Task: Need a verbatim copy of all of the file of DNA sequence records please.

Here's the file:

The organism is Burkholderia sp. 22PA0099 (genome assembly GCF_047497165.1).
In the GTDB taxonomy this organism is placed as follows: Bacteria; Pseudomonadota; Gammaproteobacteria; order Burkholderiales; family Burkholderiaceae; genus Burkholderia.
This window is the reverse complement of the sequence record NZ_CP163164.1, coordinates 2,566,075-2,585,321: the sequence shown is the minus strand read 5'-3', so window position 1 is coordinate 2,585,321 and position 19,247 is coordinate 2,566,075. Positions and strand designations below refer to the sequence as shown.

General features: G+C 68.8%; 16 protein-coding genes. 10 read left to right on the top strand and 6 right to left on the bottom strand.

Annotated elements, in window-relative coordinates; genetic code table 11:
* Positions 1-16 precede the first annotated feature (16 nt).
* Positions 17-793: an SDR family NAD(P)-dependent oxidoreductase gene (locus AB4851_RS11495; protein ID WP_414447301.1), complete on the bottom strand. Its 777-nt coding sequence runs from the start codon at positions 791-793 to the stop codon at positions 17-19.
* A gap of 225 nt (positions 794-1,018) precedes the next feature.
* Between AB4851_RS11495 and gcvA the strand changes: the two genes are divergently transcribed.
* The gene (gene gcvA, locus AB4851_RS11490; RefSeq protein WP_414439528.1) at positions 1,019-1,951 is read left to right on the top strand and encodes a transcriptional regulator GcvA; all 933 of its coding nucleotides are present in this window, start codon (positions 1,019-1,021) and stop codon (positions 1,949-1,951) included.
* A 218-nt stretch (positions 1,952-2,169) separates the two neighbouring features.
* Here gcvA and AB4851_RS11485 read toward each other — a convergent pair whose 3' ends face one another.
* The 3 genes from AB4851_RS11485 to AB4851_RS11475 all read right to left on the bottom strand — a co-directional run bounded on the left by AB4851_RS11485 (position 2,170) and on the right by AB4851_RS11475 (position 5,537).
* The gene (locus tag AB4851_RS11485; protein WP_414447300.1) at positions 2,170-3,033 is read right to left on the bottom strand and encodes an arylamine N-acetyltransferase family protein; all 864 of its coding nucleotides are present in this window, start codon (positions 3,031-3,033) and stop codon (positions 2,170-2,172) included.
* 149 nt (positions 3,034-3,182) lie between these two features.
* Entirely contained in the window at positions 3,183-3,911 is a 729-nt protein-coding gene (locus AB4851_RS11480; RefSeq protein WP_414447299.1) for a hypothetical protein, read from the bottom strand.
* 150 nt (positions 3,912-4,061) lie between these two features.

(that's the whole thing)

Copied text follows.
The organism is Burkholderia sp. 22PA0099 (genome assembly GCF_047497165.1).
In the GTDB taxonomy this organism is placed as follows: Bacteria; Pseudomonadota; Gammaproteobacteria; order Burkholderiales; family Burkholderiaceae; genus Burkholderia.
This window is the reverse complement of the sequence record NZ_CP163164.1, coordinates 2,566,075-2,585,321: the sequence shown is the minus strand read 5'-3', so window position 1 is coordinate 2,585,321 and position 19,247 is coordinate 2,566,075. Positions and strand designations below refer to the sequence as shown.

General features: G+C 68.8%; 16 protein-coding genes. 10 read left to right on the top strand and 6 right to left on the bottom strand.

Annotated elements, in window-relative coordinates; genetic code table 11:
* Positions 1-16 precede the first annotated feature (16 nt).
* Positions 17-793: an SDR family NAD(P)-dependent oxidoreductase gene (locus AB4851_RS11495; protein ID WP_414447301.1), complete on the bottom strand. Its 777-nt coding sequence runs from the start codon at positions 791-793 to the stop codon at positions 17-19.
* A gap of 225 nt (positions 794-1,018) precedes the next feature.
* Between AB4851_RS11495 and gcvA the strand changes: the two genes are divergently transcribed.
* The gene (gene gcvA, locus AB4851_RS11490; RefSeq protein WP_414439528.1) at positions 1,019-1,951 is read left to right on the top strand and encodes a transcriptional regulator GcvA; all 933 of its coding nucleotides are present in this window, start codon (positions 1,019-1,021) and stop codon (positions 1,949-1,951) included.
* A 218-nt stretch (positions 1,952-2,169) separates the two neighbouring features.
* Here gcvA and AB4851_RS11485 read toward each other — a convergent pair whose 3' ends face one another.
* The 3 genes from AB4851_RS11485 to AB4851_RS11475 all read right to left on the bottom strand — a co-directional run bounded on the left by AB4851_RS11485 (position 2,170) and on the right by AB4851_RS11475 (position 5,537).
* The gene (locus tag AB4851_RS11485; protein WP_414447300.1) at positions 2,170-3,033 is read right to left on the bottom strand and encodes an arylamine N-acetyltransferase family protein; all 864 of its coding nucleotides are present in this window, start codon (positions 3,031-3,033) and stop codon (positions 2,170-2,172) included.
* 149 nt (positions 3,034-3,182) lie between these two features.
* Entirely contained in the window at positions 3,183-3,911 is a 729-nt protein-coding gene (locus AB4851_RS11480; RefSeq protein WP_414447299.1) for a hypothetical protein, read from the bottom strand.
* 150 nt (positions 3,912-4,061) lie between these two features.